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a2ta123 10May2011 16:02

Hi there! I am looking for assistance in helping me understand 3 assignment questions.

Please help in pointing me in the right direction so I can actually start the questions.

I am posting my questions here for experts to help me understand what I am meant to do in each specified question.

This subject is not my major.

Your help in this matter would be greatly appreciated.

Function callings are indispensible in just about every C++ program that is supposed to be able to achieve something non-trivial. To refresh ourselves, explain the difference between passing by value and passing by reference in function calling. Use your own concrete C++ code to exemplify your explanations.

>>>>>>>I dont quite understand the question.

c++ code
#include <iostream>
using namespace std;
int main ()
int a=1,b=2;
do i do a loop ???

This is for the implementation of the menu options 1. to 3.. For simplicity, we assume that the total number of marks to be analysed will not exceed 1000 within the program. When menu option 1. is selected, the program will let you add just one mark before returning you to the menu. When menu option 2. is selected, the program will list all the marks which have been added so far, some of which may be equal in value, then pause the screen for viewing before returning to the menu again. When menu option 3. is selected, the program will calculate and display the average of all the added marks, before returning again to the menu. You are welcome to design your program in whichever way you wish, as long as it is consistent with the general design principles. However, you are also welcome to implement the following prototyped functions or their variants for this purpose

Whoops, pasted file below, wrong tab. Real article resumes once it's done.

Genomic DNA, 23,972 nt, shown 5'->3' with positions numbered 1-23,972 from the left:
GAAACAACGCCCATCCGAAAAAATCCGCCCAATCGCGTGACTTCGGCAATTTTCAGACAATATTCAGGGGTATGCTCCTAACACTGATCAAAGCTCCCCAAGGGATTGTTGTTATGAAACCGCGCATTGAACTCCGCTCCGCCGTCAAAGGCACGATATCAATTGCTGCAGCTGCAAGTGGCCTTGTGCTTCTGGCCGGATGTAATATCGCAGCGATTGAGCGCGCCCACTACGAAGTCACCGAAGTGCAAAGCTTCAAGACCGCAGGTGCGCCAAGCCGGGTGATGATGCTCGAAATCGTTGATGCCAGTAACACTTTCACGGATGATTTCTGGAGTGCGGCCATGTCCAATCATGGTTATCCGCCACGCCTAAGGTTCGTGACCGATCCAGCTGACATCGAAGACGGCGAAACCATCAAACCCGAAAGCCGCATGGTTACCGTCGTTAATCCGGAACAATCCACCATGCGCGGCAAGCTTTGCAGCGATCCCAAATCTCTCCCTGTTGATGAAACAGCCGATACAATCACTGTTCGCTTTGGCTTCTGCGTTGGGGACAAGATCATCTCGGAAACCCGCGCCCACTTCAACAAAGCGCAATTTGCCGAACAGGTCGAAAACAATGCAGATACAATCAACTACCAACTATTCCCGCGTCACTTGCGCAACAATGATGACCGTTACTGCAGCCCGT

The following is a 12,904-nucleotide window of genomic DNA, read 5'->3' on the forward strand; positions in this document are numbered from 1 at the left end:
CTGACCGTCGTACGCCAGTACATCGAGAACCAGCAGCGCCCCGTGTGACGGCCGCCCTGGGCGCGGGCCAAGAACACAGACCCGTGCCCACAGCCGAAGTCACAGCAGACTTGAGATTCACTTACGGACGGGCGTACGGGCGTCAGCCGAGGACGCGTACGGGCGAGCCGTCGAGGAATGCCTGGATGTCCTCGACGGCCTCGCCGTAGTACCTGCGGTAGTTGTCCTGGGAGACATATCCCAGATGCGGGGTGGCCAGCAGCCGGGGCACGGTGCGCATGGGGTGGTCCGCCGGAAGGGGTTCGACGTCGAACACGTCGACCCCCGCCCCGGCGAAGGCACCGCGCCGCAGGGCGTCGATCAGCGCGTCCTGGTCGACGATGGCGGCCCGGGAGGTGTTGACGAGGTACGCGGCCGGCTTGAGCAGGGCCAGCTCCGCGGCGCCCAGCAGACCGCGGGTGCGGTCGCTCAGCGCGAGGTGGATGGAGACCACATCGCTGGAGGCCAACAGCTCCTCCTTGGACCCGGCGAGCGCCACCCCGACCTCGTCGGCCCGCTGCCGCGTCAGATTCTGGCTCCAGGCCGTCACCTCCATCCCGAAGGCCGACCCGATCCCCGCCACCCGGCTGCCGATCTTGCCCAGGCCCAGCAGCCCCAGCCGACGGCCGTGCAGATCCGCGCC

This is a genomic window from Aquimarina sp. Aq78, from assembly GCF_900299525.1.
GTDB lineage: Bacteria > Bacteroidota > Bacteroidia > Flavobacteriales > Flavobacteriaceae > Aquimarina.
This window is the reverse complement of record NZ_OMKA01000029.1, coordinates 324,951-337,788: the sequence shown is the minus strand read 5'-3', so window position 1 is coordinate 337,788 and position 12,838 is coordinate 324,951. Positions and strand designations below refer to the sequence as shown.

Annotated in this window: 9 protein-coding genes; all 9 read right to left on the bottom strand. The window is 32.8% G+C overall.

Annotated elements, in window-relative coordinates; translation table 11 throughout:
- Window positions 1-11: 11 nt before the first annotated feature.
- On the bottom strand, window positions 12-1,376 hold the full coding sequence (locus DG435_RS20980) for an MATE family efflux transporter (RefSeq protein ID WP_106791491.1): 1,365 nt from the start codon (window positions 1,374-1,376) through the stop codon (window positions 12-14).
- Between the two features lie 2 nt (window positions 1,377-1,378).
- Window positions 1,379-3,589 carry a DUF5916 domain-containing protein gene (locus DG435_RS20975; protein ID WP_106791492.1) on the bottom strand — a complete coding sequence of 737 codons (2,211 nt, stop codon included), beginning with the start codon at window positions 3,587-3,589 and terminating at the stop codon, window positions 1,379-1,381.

16. bool addMark(double allMarks[], int &totalRec, double &mark);
17. bool displayMarks(double allMarks[], int totalRec);
18. bool findMean(double allMarks[], int totalRec, double &mean);
where the array allMarks is assumed to contain totalRec number of valid marks, mark may be used to pass back the actual mark successfully added, and mean may be used to pass back the average of all the marks. The bool value returned by a function may be used to indicate whether the operation has been successful or not.

>>>>>> I don't even understand this question (NEED HELP) but,


#include <iostream>
bool isPrimeNumber(long);
int main(void)
    int numPrimesFound = 0;
    for (long i = 2; i < 1000; i++)
    if (isPrimeNumber(i))
                std::cout << "Prime #" << numPrimesFound << ": " << i << std::endl;
return 0;
bool isPrimeNumber(long num)
if (num < 2)
return false;
else if (num == 2)
return true;
    for (long i = 2; i < num; i++)
    if (num % i == 0)
    return false;
system ("pause");
return true;

This is for the implementation of the menu options 6. and 7.. When menu option 6. is selected, the program will first read a mark from the user, and then search the available list of marks to see how many occurrences of this mark there are. It will then report this number of occurrences. When menu option 7. is selected, the program will go through all the distinctive marks in the list, and find out how many occurences there are for each of the distinctive marks. For instance, if the current list of marks contains
24. 56, 67, 86, 56, 56, 67, 77
then the menu option 7. should generate something similar to